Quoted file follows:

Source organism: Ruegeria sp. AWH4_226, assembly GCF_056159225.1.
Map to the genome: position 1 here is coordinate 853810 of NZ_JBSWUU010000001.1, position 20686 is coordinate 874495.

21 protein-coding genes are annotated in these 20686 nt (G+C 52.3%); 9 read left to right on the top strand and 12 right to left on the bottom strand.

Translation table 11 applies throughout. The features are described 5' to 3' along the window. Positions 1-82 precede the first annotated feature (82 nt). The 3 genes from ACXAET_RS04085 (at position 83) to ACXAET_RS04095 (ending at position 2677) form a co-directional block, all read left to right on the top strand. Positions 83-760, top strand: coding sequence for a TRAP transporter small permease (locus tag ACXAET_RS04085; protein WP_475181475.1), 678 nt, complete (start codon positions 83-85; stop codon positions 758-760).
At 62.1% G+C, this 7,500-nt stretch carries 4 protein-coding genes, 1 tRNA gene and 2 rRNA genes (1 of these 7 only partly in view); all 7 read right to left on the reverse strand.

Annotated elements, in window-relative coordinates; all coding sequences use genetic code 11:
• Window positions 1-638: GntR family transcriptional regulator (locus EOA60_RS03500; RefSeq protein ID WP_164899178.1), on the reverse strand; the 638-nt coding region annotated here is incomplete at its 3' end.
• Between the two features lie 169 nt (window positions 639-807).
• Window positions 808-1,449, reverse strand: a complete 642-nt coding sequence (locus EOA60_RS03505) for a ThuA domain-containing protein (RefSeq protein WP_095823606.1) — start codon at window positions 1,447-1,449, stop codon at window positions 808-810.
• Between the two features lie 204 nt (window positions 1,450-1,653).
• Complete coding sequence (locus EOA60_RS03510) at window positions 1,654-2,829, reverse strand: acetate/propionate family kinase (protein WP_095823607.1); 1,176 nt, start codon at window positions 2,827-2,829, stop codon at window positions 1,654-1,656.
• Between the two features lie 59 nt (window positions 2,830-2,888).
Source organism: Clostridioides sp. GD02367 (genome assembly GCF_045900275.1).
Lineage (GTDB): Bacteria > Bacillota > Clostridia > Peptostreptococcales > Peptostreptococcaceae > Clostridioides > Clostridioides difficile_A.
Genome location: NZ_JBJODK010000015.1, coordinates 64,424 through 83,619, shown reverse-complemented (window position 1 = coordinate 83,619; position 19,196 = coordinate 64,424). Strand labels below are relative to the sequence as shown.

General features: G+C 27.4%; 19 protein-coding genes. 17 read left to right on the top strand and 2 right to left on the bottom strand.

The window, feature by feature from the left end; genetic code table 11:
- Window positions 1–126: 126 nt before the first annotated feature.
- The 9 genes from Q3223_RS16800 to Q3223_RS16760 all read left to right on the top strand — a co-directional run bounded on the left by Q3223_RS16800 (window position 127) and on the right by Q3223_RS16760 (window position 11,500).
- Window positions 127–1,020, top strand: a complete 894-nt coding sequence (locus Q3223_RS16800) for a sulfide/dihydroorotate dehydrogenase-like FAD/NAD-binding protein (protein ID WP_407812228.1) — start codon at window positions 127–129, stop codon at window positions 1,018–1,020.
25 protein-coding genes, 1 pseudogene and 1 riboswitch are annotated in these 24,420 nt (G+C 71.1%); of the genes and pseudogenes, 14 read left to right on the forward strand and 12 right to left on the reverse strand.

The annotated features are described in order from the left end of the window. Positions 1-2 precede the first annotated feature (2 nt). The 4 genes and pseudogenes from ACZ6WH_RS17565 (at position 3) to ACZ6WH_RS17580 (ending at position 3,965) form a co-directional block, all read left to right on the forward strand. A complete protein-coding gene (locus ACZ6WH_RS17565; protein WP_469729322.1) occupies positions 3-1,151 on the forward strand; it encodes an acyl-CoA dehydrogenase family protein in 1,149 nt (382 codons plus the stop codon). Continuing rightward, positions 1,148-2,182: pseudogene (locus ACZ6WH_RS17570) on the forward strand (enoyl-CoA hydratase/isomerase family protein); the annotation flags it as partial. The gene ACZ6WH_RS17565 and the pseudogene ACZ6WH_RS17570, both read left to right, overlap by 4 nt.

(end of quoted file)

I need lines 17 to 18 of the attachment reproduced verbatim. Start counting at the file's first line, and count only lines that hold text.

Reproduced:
The window, feature by feature from the left end; genetic code table 11:
- Window positions 1–126: 126 nt before the first annotated feature.